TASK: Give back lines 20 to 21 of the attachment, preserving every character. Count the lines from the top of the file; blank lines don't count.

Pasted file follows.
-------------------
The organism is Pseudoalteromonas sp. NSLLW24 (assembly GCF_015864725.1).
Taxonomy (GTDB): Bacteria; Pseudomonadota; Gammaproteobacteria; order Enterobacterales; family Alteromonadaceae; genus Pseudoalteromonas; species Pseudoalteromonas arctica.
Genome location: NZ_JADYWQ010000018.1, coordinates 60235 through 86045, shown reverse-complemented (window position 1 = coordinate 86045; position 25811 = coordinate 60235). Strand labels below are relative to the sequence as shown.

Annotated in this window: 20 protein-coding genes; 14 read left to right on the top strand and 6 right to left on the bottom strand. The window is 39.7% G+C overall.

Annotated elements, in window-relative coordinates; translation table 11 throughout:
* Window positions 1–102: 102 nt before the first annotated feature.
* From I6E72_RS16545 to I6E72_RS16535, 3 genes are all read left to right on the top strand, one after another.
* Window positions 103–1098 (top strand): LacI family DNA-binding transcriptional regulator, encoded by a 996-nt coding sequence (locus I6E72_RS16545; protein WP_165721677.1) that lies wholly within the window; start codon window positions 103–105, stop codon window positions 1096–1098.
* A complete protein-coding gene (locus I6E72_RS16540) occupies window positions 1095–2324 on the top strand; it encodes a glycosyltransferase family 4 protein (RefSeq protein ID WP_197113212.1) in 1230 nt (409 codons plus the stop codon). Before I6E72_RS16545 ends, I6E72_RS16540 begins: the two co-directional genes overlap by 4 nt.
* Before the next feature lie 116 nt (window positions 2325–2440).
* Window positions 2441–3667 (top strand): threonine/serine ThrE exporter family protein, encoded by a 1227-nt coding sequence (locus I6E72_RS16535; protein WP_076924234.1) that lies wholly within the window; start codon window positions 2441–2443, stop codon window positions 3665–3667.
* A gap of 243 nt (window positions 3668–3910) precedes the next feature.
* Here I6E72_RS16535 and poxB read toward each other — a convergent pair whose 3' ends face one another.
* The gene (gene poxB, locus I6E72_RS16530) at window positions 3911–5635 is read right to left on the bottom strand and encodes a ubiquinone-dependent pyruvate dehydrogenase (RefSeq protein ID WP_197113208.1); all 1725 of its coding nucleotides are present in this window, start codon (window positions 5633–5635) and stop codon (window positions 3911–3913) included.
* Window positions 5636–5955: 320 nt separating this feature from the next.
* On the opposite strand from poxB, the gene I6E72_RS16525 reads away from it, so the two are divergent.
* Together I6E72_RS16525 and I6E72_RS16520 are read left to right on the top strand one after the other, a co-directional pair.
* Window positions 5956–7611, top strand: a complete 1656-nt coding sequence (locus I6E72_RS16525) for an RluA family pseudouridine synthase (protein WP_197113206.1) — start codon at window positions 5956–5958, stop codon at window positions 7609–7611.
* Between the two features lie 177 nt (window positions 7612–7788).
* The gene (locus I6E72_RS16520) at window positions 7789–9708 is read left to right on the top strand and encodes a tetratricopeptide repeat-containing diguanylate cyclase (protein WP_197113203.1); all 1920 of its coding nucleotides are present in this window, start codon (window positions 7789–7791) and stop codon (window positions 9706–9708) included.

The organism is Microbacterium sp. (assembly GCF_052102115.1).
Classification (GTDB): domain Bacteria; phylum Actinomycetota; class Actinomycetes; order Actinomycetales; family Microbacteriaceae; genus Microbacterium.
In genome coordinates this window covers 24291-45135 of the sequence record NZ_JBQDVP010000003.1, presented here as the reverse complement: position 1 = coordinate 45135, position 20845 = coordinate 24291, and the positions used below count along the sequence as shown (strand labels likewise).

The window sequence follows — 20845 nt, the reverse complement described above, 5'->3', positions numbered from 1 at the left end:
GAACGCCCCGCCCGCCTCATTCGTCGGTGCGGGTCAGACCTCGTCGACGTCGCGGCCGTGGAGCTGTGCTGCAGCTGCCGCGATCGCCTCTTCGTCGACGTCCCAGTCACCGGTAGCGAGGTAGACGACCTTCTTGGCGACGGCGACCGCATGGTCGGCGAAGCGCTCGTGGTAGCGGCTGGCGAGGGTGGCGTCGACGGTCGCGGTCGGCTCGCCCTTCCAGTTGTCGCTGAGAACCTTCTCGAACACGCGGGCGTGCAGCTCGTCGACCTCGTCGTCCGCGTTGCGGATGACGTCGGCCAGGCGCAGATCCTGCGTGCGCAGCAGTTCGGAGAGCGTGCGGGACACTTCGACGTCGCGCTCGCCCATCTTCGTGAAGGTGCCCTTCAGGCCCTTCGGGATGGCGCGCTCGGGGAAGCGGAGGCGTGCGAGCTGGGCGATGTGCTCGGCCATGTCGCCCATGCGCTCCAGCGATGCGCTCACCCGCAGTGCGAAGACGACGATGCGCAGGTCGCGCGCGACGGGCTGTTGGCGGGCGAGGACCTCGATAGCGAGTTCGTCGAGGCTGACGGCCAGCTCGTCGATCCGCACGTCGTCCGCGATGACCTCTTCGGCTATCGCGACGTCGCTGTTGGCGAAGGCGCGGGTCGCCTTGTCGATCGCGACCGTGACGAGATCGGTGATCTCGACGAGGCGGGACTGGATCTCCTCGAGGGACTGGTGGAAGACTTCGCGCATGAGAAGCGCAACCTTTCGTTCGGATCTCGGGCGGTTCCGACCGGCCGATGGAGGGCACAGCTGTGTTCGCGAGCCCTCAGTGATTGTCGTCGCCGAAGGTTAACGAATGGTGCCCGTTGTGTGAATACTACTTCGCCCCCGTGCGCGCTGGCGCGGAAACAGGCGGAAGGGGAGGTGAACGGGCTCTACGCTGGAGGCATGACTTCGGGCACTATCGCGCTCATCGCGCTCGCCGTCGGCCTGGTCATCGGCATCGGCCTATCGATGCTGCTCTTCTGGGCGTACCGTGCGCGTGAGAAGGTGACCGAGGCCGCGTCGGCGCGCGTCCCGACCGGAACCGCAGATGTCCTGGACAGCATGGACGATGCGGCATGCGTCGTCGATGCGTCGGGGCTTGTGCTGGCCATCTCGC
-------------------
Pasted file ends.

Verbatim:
* The gene (locus I6E72_RS16520) at window positions 7789–9708 is read left to right on the top strand and encodes a tetratricopeptide repeat-containing diguanylate cyclase (protein WP_197113203.1); all 1920 of its coding nucleotides are present in this window, start codon (window positions 7789–7791) and stop codon (window positions 9706–9708) included.

The organism is Microbacterium sp. (assembly GCF_052102115.1).